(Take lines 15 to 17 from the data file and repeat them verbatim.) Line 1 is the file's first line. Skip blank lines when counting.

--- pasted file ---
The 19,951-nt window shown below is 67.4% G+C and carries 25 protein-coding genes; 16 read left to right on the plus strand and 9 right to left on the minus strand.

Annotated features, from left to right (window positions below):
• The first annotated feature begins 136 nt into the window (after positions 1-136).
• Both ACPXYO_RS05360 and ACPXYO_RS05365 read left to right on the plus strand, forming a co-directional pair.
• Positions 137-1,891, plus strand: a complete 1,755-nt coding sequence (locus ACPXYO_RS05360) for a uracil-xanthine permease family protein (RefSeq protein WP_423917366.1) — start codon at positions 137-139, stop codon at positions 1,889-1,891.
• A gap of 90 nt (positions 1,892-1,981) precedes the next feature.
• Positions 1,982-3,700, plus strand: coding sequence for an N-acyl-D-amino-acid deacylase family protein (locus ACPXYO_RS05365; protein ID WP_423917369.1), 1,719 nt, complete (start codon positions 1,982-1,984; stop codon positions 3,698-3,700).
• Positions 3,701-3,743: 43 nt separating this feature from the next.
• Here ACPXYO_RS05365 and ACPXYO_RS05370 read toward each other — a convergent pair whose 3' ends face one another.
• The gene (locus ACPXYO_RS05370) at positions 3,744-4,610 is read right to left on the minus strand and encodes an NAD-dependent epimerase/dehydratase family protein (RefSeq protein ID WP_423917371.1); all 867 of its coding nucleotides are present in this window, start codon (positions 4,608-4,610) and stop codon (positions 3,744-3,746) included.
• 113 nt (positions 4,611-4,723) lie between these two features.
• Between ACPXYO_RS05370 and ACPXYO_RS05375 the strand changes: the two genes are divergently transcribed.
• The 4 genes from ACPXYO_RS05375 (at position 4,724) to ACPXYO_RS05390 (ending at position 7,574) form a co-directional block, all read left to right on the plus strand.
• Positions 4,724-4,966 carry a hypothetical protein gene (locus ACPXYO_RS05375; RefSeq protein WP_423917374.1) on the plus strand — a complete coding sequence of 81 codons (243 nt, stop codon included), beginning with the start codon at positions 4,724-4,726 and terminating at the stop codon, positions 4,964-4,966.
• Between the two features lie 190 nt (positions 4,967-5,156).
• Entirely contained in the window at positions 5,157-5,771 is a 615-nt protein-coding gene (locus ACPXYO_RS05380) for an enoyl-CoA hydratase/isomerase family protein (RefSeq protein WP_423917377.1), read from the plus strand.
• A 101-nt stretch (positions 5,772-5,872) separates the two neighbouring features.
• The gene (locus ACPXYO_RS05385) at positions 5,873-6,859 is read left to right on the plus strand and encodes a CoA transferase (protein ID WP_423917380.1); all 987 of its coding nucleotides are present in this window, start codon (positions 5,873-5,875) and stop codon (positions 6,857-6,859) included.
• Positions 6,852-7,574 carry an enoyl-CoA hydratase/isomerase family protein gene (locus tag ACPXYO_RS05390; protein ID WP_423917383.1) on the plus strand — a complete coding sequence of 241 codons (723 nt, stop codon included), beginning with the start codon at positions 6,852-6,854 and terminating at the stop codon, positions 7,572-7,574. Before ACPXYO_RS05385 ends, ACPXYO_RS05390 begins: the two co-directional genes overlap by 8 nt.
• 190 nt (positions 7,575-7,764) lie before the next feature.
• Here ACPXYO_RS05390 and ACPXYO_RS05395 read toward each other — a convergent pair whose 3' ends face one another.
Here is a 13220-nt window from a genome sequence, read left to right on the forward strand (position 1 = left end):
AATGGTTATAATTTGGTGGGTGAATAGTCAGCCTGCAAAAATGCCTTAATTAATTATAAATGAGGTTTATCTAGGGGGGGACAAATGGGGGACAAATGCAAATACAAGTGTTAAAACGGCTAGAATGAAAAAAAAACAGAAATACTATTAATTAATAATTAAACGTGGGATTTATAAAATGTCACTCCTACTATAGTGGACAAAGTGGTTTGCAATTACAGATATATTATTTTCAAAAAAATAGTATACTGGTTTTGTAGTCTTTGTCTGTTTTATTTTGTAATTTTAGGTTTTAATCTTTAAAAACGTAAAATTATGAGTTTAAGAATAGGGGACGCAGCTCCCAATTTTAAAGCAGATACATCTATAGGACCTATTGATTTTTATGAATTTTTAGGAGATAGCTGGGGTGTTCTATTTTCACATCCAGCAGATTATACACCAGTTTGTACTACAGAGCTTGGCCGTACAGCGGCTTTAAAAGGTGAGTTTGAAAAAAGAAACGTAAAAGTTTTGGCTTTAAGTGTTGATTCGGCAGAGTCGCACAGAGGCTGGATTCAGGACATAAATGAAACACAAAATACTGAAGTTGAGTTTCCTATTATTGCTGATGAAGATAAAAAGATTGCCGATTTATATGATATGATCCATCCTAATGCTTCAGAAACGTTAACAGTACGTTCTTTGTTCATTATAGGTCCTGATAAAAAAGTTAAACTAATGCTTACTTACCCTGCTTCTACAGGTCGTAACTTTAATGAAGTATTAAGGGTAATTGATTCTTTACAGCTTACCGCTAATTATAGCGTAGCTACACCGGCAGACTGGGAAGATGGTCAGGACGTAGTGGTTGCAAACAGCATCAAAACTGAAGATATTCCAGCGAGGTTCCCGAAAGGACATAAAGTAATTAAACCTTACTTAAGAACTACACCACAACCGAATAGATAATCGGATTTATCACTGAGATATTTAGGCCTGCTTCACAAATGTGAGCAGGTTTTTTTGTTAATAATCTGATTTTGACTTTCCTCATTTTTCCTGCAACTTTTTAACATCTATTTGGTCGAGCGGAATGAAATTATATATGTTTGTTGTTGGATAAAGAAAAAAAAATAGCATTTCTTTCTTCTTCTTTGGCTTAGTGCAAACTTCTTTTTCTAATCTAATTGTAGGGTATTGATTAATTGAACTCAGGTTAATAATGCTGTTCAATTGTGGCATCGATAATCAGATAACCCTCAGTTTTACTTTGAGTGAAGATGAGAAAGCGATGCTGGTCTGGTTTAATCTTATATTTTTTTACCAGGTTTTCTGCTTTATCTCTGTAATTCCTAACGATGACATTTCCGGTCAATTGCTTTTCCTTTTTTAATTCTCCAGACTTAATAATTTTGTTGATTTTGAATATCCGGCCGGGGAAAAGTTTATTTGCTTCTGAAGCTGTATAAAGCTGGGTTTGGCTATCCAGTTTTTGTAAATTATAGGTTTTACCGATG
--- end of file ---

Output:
• Between the two features lie 190 nt (positions 4,967-5,156).
• Entirely contained in the window at positions 5,157-5,771 is a 615-nt protein-coding gene (locus ACPXYO_RS05380) for an enoyl-CoA hydratase/isomerase family protein (RefSeq protein WP_423917377.1), read from the plus strand.
• A 101-nt stretch (positions 5,772-5,872) separates the two neighbouring features.